Ducking Donald and Hillary

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Tai chi in Wenzhou. (Photo: Tom Adkinson)

Tai chi in Wenzhou. (Photo: Tom Adkinson)

The People’s Republic of China shielded me from 95 percent of the 2016 U.S. presidential campaign’s final three weeks. For that, I am grateful to the Chinese.

A business trip took me to Wenzhou, a city you’ve probably never heard of, but its 9 million residents have a hefty impact on world commerce. A journey out the ancient Silk Road followed.

CNN and the BBC were on most hotel TV menus, and only occasionally was access blocked to the Washington Post and New York Times websites, but why bother with the acrimony and drama of Donald and Hillary when diversions were so abundant?

For instance:

  • Hiking Daluo Mountain above Wenzhou
  • Admiring the waterfalls of Tongling Mountain National Forest Park near Wencheng
  • Encountering Buddha inside a mountain at the Guanyin Temple
  • Inspecting a street vendor’s produce in Zhangye
  • Laughing at the young couples shakily trying to navigate the city wall of Xian on bicycles built for two
  • Being captivated by the graceful moves of a tai-chi master teacher
  • Riding a camel across the desert dunes
  • Pondering why a cell tower was “disguised” in an evergreen tree in the Gobi Desert

Part of the 5 percent intrusion of American politics came from a 20-something tour guide in Shanghai, who surprised my traveling group crammed into a too-small minivan when she declared, “I tell you joke. You tell me if funny.”

The setup: “Donald Trump and Hillary both fall off a ship in the middle of the ocean. Who survives?”

The punchline (after a perfectly timed pause): “America.”

The minivan erupted in laughter.

Along the Daluo Mountain Trail above Wenzhou (Photo: Tom Adkinson)

Along the Daluo Mountain Trail above Wenzhou (Photo: Tom Adkinson)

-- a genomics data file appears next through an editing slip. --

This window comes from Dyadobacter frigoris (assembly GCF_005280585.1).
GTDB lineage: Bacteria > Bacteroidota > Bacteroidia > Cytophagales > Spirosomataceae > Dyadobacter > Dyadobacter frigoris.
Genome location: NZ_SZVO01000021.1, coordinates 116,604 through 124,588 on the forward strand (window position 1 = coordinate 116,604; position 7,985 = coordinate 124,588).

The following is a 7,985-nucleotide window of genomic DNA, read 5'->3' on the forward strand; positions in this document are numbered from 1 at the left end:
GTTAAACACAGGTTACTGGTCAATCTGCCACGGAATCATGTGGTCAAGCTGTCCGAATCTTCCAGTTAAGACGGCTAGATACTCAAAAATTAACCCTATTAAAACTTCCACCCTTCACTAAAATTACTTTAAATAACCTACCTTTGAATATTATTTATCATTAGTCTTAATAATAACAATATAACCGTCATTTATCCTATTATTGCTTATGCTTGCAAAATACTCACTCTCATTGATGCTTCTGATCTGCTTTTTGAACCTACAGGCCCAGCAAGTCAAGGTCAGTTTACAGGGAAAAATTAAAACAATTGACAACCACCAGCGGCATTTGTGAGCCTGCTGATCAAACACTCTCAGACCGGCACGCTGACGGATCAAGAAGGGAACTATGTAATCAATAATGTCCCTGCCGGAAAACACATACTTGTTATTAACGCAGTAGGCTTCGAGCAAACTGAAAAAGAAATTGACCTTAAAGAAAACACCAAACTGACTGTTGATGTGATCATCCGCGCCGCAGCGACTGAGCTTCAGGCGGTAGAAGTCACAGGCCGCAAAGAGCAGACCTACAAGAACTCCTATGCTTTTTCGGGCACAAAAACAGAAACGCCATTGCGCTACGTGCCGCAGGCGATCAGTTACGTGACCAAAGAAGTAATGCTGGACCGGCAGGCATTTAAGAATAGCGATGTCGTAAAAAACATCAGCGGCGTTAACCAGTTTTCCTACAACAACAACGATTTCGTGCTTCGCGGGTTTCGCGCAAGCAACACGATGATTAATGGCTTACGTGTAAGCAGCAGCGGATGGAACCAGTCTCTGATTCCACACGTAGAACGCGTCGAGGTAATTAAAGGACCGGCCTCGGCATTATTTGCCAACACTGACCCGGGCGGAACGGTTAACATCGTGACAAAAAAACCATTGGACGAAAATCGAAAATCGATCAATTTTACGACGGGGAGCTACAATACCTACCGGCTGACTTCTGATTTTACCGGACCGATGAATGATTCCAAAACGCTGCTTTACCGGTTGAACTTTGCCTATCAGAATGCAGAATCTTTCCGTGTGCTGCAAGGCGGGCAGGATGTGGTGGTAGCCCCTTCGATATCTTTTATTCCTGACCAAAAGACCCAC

Many Buddhas in Guanyin Temple (Photo: Tom Adkinson)

Many Buddhas in Guanyin Temple (Photo: Tom Adkinson)

A waterfall selfie at Tongling National Forest (Photo: Tom Adkinson)

A waterfall selfie at Tongling Mountain National Forest Park (Photo: Tom Adkinson)

Bicyclists along the ancient city wall in Xian (Photo: Tom Adkinson)

Bicyclists along the ancient city wall in Xian (Photo: Tom Adkinson)

Street vendor in Dunhaung (Photo: Tom Adkinson)

Street vendor in Zhangye (Photo: Tom Adkinson)

Camels along the Silk Road (Photo: Tom Adkinson)

Camels along the Silk Road (Photo: Tom Adkinson)

Gobi Desert "hidden" cell tower (Photo: Tom Adkinson)

Gobi Desert “hidden” cell tower (Photo: Tom Adkinson)

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One Response to Ducking Donald and Hillary

  1. Martha Steger says:

    Thanks for the quick turnaround on this, Tom. Sino-American relations should be “exciting” over the next four years — but then the word “excitement” in Chinese, as I first saw it used 33 years ago, carries some horrific meanings (e.g., “May all of your dead rise from their graves”).

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